Just because you've turned the big 6-0 doesn't mean you should throw in the workout towel. While your body may be different than it was in your 20s, it's still a powerful instrument that can be used to help maintain your active lifestyle. By taking good care of your body through proper diet and exercise, including lower-body leg workouts, you can enjoy better overall health at 60 and beyond.
Working the Legs
While working out your total body is important, there are specific benefits to lower-body training. According to physical therapist Doug Schrift, leg exercises are a vital part of senior fitness and are one of the most effective methods of preserving a woman's independence and improving her total health. Strength exercises improve lean muscle mass, reduce blood pressure, decrease the risk of stroke and heart disease, improve bone health, help lower cholesterol, improve glucose tolerance and increase lower back strength.
A number of leg exercises can be done from your chair. These will help you build the strength of your lower body without putting excess strain on your lower back or putting you at a high risk for injury. From your chair you can perform exercises such as ankle circles, hip marches and knee extensions. You can also exercise your calves by extending one leg at a time and pointing and flexing your foot.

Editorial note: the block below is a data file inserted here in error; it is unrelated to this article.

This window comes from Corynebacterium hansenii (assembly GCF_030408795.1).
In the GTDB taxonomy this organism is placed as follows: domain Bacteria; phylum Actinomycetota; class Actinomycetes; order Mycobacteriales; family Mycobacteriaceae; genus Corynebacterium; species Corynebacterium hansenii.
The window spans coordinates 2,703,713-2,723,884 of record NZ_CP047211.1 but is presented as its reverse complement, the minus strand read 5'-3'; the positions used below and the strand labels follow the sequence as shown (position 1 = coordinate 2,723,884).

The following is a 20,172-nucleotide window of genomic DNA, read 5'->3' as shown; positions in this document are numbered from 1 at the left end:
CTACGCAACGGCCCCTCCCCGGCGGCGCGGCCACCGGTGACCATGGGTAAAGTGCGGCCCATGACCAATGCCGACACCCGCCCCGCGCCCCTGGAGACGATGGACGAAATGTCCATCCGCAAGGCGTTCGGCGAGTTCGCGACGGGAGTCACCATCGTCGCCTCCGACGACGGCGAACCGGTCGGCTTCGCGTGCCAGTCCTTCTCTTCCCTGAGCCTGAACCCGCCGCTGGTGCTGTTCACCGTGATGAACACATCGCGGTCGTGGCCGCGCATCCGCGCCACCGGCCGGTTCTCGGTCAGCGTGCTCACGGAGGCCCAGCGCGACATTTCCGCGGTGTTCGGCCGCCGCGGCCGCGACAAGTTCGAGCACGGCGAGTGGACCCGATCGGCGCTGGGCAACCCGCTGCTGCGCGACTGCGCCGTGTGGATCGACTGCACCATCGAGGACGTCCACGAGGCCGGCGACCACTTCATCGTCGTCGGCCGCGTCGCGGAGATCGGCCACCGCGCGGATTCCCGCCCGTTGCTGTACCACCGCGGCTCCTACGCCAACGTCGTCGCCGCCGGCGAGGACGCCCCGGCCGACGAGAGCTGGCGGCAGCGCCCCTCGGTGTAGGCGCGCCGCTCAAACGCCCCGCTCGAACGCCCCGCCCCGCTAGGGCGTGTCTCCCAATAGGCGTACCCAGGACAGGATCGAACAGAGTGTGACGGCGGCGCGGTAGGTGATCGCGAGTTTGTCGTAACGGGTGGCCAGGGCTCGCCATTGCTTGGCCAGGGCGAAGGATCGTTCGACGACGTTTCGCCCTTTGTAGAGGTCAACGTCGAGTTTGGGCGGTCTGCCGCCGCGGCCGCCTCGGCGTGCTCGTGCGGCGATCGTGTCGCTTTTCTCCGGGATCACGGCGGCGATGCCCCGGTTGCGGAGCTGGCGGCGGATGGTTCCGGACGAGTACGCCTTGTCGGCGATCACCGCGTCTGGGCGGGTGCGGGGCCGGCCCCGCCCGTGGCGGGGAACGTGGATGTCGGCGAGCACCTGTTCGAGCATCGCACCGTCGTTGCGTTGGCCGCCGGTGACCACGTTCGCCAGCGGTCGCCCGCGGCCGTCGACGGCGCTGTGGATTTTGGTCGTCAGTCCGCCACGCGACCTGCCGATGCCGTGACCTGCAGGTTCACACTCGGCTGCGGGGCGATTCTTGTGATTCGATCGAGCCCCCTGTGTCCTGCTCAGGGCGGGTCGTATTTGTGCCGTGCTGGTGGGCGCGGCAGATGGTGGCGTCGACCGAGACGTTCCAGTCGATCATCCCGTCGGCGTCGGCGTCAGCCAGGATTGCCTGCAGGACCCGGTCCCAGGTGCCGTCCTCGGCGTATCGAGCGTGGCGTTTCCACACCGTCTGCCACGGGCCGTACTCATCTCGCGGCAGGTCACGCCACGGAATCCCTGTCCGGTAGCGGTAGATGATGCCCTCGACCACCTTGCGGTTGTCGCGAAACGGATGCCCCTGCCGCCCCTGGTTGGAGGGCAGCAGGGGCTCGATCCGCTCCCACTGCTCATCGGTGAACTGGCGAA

From a standing position you can do a variety of leg exercises that build your muscles and also help you strengthen your bones. Partial squats and lunges are excellent moves for quads, hamstrings, glutes and hip flexors, while hip extensions and side hip raises help keep your joints and stabilizers working properly. For most of these exercises, you can use a chair for support, but it's important to resist resting all of your weight on the chair as this decreases the effectiveness of the exercise.
Tips and Cautions
When doing leg exercises, it's important to focus on health and safety. Perform each move with proper form and move slowly through each exercise. Always clear any new exercises with your doctor before you begin, and discontinue any move that causes unusual pain. Aim for two leg-strengthening sessions per week and keep a workout log to record your progress. Once you develop your strength, ask your doctor for permission to add light weight to the exercises to boost the positive results.